Seek out what you don’t know

You can actually learn something from a conference – the chances are if you tune in to the parts of the conference you already know about, you’ll get frustrated (because you know more). Go and listen to the presentations on things you know little about. You’re much more likely to learn something. And don’t forget, that can quite often happen at the smaller conferences… don’t just hit the big ones.

Don’t waste your time
Aside from duty, what’s the purpose of you going? Are you trying, on behalf of your company, to understand a new industry, to talk about a new product, get up-to-date on big issues? Whatever it is, have a good idea, in your head, of why on earth you’re there.

Don’t waste other people’s time either
If you approach fellow delegates and look like you’re only there for the small talk, they’ll decide they are busy. Approach them and say “I only have a couple of minutes, but I have a very quick question…’ then they’ll find the time and you’ve made contact.

See also: Why you should audit your body language in the workplace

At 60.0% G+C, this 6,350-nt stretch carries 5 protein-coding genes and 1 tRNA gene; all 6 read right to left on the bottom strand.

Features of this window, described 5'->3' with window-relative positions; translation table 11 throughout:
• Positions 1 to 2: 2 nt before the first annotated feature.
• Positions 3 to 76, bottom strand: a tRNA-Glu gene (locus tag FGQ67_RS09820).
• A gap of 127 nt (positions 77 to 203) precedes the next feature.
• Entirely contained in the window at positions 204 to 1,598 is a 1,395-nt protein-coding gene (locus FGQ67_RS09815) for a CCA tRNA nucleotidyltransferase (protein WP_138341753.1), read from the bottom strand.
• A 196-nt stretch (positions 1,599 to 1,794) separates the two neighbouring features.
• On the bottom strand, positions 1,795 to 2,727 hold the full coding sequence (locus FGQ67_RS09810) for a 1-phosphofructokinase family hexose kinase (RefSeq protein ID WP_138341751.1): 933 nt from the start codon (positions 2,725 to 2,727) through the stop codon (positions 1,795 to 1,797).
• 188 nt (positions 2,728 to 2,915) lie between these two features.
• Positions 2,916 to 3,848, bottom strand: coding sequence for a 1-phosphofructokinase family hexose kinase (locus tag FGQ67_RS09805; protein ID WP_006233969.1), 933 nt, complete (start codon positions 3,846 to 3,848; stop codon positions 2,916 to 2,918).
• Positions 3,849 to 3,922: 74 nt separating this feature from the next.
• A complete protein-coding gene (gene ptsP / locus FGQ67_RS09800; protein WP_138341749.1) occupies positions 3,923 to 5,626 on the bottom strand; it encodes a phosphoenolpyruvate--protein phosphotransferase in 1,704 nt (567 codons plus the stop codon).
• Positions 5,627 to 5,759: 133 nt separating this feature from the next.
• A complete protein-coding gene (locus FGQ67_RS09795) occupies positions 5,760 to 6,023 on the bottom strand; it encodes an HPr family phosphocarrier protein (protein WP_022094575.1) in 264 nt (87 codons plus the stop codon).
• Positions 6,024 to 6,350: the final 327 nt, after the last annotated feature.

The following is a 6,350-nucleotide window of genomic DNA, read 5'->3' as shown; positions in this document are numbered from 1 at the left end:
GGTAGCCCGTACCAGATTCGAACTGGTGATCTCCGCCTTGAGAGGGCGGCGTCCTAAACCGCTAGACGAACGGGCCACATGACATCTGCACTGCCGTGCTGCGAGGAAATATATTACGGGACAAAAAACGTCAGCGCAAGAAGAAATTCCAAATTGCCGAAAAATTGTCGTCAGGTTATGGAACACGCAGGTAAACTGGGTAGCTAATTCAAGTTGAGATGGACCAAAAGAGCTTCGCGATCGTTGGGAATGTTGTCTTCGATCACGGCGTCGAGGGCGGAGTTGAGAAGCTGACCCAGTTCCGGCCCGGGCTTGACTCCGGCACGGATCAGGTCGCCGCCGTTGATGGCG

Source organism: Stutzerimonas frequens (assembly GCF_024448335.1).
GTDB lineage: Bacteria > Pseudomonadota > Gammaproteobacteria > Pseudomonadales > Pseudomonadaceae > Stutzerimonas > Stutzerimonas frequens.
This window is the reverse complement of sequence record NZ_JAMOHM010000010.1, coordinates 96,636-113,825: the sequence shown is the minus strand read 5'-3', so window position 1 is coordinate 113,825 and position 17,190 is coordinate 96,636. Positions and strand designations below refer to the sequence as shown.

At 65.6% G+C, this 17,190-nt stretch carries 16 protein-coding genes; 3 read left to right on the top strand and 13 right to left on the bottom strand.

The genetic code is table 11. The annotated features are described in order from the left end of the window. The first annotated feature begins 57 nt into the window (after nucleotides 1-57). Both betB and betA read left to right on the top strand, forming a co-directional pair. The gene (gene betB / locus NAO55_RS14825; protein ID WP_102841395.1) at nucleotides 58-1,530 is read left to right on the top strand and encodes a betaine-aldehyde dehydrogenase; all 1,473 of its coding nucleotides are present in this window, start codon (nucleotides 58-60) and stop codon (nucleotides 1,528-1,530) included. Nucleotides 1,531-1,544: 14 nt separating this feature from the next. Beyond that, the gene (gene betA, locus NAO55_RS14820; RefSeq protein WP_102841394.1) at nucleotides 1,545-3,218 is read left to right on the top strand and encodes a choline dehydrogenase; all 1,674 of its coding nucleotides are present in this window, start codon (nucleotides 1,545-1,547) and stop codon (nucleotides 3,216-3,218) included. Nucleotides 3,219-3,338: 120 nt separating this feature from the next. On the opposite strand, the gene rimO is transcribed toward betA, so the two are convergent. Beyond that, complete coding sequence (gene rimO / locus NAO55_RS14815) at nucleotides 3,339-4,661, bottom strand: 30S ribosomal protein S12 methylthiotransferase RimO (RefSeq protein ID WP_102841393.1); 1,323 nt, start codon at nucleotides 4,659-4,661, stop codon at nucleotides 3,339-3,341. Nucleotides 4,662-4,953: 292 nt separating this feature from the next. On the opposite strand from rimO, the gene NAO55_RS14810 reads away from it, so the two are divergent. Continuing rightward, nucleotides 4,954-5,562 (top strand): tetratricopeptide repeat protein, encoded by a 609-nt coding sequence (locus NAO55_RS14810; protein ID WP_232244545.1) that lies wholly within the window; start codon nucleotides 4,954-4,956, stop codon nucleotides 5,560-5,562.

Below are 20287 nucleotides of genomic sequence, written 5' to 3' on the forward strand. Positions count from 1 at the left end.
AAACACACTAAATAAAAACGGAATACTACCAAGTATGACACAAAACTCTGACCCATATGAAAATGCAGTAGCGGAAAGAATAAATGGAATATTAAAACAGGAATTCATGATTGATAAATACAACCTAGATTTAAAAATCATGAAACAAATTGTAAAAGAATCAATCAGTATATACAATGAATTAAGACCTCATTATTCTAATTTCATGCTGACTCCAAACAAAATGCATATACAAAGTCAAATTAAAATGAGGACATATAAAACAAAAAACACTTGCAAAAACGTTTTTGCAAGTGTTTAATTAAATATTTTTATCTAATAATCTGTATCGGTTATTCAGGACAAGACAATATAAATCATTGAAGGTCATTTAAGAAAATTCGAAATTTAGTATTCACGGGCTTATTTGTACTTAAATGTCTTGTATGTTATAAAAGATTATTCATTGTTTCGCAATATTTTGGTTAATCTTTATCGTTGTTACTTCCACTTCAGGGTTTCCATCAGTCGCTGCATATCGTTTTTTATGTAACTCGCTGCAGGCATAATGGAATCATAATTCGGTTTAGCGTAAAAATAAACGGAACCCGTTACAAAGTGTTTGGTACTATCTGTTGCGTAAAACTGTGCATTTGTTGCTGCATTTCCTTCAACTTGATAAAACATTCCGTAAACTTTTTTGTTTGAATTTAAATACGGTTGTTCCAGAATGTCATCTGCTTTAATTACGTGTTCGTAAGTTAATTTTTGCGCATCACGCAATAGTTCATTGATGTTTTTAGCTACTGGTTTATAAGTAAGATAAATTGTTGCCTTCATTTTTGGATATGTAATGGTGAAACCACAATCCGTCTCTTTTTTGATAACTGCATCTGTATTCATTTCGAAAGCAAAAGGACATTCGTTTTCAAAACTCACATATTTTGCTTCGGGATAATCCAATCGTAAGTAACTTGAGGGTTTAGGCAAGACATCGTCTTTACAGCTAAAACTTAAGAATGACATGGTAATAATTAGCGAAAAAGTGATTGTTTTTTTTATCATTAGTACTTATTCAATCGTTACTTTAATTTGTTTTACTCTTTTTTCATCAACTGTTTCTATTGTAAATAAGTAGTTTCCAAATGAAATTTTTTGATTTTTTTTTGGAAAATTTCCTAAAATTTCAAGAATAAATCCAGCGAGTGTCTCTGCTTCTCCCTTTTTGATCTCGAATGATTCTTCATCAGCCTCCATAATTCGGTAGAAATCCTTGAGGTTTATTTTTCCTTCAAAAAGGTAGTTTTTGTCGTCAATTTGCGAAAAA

Be identifiable
You are much more likely to have people approach you if they can tell who you are. So don’t take off that lanyard the minute you’re through the door. Keep it on so that people feel emboldened to approach you.

If it’s an overnighter – get some rest
Yes, you’re out of town, but this isn’t the time to drink warm wine at some IT company’s reception (even if it is free). Get some rest – you’ll be much better for it on day 2. And you’ll have no regrets about the things you got up to. No people you need to avoid…

Always follow up

If you meet people at an event, always follow up afterwards. Connect on LinkedIn, by all means but use email too. And explain who you were (‘We talked about selling snow in Alaska’) to avoid confusion. And be brief, the follow-up is just to open up a line of communication – fuller conversations can happen later.